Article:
A religious brother is a layman who commits himself to a consecrated life through the vows of poverty, chastity and obedience. He’s not ordained as a deacon or priest. Communities of brothers may be contemplative, monastic or apostolic. Many work in education and health care fields in the secular world. Some congregations are only brothers, and there also are mixed communities of brothers, priests and seminarians.
Vocation directors these days use social media to introduce young men to the life of a brother. They also offer personal encounters that appeal to young men seeking a challenging and rewarding life following Christ.
‘The whole experience’
One thing Brother Ronald Hingle noticed about millennials is that they’re “trying to amass as many different experiences as they can.”
As vocation director for the Brothers of the Sacred Heart in Baton Rouge, Louisiana, he invites young men to spend time with the community before considering discernment.
“Commitment is a strong word, and even to commit to come and live with us is a big deal,” he said.
Potential candidates can volunteer to join the brothers on mission/discernment trips that have taken them to Africa and the Philippines. More recently, they have gone to St. Anne’s Navajo Mission in Arizona, with the next trip planned for later this month. The mission trips are optional but valuable to the discernment process.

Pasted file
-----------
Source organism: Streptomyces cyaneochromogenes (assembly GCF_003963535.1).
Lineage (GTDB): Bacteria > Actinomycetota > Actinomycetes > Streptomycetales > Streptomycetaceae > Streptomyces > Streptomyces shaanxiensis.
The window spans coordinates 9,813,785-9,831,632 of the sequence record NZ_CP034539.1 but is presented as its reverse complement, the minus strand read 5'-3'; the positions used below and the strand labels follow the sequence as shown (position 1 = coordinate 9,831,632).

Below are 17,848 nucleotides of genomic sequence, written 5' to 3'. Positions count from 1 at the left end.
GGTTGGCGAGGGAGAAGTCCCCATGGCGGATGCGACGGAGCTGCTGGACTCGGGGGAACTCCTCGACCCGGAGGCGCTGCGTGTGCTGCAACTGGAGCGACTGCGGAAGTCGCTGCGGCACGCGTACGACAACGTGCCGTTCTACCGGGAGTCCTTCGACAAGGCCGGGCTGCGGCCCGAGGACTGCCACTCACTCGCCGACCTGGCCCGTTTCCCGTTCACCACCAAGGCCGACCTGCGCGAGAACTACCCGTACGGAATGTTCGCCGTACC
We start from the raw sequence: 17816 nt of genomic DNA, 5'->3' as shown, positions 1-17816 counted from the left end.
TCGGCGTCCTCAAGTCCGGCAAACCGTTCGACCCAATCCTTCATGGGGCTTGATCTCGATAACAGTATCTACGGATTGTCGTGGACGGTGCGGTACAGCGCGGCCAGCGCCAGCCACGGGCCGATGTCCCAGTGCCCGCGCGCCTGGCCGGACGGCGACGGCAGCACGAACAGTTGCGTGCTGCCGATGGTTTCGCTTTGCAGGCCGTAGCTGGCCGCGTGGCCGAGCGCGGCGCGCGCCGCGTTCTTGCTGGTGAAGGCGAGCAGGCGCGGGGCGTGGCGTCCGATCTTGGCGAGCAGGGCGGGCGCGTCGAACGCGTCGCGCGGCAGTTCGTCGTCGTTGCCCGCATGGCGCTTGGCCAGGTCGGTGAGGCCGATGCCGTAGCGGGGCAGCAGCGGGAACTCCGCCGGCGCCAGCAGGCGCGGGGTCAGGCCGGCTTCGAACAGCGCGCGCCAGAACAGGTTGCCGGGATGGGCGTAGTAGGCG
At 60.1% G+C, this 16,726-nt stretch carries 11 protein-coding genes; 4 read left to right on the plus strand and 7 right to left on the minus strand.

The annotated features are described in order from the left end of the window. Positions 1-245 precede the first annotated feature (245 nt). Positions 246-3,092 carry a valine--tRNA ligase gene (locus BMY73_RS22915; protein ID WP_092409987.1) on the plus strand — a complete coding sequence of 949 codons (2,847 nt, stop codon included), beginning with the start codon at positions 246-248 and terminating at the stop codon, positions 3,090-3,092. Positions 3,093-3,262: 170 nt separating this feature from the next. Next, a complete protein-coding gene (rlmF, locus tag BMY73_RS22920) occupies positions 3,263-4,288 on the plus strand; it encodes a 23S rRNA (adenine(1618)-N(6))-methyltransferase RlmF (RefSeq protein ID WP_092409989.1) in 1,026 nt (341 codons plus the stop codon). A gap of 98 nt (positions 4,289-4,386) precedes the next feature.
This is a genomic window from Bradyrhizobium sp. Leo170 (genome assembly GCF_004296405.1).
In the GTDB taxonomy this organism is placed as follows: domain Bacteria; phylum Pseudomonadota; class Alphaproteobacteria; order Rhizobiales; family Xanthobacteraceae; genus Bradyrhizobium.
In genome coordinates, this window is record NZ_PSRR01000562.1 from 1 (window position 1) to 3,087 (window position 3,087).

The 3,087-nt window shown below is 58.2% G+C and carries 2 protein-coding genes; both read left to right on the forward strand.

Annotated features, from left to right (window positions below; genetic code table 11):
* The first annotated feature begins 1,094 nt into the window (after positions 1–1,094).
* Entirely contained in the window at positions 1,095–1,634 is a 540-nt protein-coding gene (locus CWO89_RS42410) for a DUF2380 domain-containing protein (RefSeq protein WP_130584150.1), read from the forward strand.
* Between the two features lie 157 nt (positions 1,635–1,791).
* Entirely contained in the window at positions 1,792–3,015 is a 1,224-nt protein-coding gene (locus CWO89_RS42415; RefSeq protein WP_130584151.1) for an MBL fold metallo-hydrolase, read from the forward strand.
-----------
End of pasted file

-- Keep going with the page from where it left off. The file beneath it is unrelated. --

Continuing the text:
“We spend hours together in community,” Brother Ronald said about the experience. “We work together, pray and worship together, go hiking in the mountains and explore the Navajo culture. It’s a wonderful opportunity all around. They get a chance to experience us, and we get a chance to see their generosity of spirituality in action. It’s a real solid time to get to know each other.”
The brothers changed their yearlong volunteer program to an open-ended time of volunteer discernment that gets candidates involved not only with working with the brothers (mostly in education), but also living with them.
“The whole purpose is to give them the whole experience, not just a 9-5 job in some social services agency,” Brother Ronald said.
‘I felt like I belonged’
The Franciscan Brothers of Peace, founded in 1982 by Brother Michael Gaworski, was the first religious brotherhood canonically established in the Archdiocese of St. Paul and Minneapolis.
The community’s nine members are dedicated to pro-life causes and to serving the most vulnerable.